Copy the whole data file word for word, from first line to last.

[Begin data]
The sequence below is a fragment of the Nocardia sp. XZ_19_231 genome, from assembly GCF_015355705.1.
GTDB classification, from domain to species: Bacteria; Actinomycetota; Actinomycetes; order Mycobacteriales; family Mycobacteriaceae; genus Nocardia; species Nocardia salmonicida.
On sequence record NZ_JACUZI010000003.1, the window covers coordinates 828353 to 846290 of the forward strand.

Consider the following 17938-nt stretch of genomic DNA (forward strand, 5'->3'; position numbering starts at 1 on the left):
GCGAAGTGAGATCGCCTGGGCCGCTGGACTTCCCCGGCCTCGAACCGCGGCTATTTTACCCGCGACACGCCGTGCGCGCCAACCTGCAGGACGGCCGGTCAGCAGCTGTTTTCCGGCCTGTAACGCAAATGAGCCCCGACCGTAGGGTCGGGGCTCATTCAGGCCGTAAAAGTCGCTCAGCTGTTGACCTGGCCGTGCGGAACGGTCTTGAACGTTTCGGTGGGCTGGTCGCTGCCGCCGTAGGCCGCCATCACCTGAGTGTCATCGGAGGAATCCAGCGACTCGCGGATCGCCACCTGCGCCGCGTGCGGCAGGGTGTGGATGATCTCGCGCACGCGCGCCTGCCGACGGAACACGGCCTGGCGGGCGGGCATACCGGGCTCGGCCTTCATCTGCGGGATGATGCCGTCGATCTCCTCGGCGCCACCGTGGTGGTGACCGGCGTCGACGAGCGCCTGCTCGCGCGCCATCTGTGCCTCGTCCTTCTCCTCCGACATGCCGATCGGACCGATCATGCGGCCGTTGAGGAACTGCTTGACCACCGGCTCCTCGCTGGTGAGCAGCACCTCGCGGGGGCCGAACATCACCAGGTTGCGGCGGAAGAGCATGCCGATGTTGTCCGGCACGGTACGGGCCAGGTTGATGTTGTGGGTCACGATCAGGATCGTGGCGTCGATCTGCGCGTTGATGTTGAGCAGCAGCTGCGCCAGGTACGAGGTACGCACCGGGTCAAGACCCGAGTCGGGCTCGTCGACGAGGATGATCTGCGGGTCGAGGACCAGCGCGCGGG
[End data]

The sequence below is a fragment of the Nocardia sp. XZ_19_231 genome, from assembly GCF_015355705.1.
GTDB classification, from domain to species: Bacteria; Actinomycetota; Actinomycetes; order Mycobacteriales; family Mycobacteriaceae; genus Nocardia; species Nocardia salmonicida.
On sequence record NZ_JACUZI010000003.1, the window covers coordinates 828353 to 846290 of the forward strand.

Consider the following 17938-nt stretch of genomic DNA (forward strand, 5'->3'; position numbering starts at 1 on the left):
GCGAAGTGAGATCGCCTGGGCCGCTGGACTTCCCCGGCCTCGAACCGCGGCTATTTTACCCGCGACACGCCGTGCGCGCCAACCTGCAGGACGGCCGGTCAGCAGCTGTTTTCCGGCCTGTAACGCAAATGAGCCCCGACCGTAGGGTCGGGGCTCATTCAGGCCGTAAAAGTCGCTCAGCTGTTGACCTGGCCGTGCGGAACGGTCTTGAACGTTTCGGTGGGCTGGTCGCTGCCGCCGTAGGCCGCCATCACCTGAGTGTCATCGGAGGAATCCAGCGACTCGCGGATCGCCACCTGCGCCGCGTGCGGCAGGGTGTGGATGATCTCGCGCACGCGCGCCTGCCGACGGAACACGGCCTGGCGGGCGGGCATACCGGGCTCGGCCTTCATCTGCGGGATGATGCCGTCGATCTCCTCGGCGCCACCGTGGTGGTGACCGGCGTCGACGAGCGCCTGCTCGCGCGCCATCTGTGCCTCGTCCTTCTCCTCCGACATGCCGATCGGACCGATCATGCGGCCGTTGAGGAACTGCTTGACCACCGGCTCCTCGCTGGTGAGCAGCACCTCGCGGGGGCCGAACATCACCAGGTTGCGGCGGAAGAGCATGCCGATGTTGTCCGGCACGGTACGGGCCAGGTTGATGTTGTGGGTCACGATCAGGATCGTGGCGTCGATCTGCGCGTTGATGTTGAGCAGCAGCTGCGCCAGGTACGAGGTACGCACCGGGTCAAGACCCGAGTCGGGCTCGTCGACGAGGATGATCTGCGGGTCGAGGACCAGCGCGCGGG